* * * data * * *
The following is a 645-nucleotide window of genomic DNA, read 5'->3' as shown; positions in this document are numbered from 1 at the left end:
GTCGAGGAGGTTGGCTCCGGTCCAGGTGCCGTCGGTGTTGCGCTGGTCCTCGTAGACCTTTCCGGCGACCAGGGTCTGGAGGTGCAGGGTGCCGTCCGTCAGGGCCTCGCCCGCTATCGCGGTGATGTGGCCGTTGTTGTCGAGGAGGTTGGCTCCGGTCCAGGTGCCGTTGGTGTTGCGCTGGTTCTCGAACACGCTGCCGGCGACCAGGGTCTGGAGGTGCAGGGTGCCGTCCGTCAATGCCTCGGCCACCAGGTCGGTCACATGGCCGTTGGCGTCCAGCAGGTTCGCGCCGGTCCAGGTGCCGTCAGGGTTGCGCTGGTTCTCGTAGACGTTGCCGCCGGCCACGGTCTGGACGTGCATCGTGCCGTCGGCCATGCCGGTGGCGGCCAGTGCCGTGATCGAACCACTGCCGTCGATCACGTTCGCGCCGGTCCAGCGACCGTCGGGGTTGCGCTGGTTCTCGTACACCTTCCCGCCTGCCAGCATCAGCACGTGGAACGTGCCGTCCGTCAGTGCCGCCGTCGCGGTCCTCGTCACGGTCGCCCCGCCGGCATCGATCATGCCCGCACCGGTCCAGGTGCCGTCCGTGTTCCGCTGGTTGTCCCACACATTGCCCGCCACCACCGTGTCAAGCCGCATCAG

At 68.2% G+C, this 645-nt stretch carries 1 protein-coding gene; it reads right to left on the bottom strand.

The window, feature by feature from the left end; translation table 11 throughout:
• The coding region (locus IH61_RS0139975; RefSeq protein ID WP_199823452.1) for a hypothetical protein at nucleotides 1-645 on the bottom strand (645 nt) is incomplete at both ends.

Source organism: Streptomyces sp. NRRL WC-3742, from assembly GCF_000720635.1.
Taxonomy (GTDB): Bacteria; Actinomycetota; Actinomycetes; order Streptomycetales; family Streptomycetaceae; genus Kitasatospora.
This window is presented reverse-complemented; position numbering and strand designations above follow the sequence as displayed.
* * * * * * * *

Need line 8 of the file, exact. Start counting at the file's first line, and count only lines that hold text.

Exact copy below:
This window is presented reverse-complemented; position numbering and strand designations above follow the sequence as displayed.